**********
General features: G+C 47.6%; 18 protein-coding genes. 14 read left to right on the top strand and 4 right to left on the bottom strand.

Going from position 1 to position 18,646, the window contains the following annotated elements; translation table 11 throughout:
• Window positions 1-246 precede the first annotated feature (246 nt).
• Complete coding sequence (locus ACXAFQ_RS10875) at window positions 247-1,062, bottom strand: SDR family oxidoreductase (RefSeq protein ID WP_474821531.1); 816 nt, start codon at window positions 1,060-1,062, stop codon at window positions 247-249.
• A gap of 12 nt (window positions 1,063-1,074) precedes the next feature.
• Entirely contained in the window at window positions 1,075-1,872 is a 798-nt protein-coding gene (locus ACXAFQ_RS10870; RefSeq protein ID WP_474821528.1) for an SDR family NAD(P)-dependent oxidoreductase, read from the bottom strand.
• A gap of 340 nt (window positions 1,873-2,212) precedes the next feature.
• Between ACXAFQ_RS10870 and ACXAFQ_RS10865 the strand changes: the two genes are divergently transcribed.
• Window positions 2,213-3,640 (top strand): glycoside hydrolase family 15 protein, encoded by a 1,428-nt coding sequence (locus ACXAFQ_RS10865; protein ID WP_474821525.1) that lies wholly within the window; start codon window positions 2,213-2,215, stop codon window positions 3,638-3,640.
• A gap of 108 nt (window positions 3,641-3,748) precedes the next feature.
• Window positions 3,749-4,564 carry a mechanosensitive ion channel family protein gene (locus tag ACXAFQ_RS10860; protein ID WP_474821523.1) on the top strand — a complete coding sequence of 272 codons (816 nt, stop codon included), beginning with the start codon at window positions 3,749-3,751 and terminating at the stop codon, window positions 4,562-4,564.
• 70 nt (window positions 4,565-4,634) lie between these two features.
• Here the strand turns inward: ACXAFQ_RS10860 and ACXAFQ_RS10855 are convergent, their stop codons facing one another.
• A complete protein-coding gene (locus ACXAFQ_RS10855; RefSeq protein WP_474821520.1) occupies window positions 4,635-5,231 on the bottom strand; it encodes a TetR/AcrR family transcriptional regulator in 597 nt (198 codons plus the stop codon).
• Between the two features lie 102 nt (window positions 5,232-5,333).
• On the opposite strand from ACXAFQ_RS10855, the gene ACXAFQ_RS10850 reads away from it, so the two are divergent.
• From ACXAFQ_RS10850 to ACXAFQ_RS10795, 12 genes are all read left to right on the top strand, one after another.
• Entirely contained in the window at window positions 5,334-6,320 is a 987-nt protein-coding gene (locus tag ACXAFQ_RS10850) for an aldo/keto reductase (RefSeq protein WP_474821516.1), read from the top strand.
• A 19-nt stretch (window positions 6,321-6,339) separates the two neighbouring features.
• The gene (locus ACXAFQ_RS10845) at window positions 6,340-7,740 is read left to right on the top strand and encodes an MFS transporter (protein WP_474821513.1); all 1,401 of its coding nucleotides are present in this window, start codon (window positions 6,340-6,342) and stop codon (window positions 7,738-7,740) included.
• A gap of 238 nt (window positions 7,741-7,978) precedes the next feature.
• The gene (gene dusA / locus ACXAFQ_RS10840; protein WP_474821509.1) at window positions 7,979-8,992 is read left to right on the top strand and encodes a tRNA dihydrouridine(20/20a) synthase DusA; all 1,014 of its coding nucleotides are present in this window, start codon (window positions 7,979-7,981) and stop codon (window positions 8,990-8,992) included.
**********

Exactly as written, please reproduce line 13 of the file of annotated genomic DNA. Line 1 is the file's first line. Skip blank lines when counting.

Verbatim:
• Here the strand turns inward: ACXAFQ_RS10860 and ACXAFQ_RS10855 are convergent, their stop codons facing one another.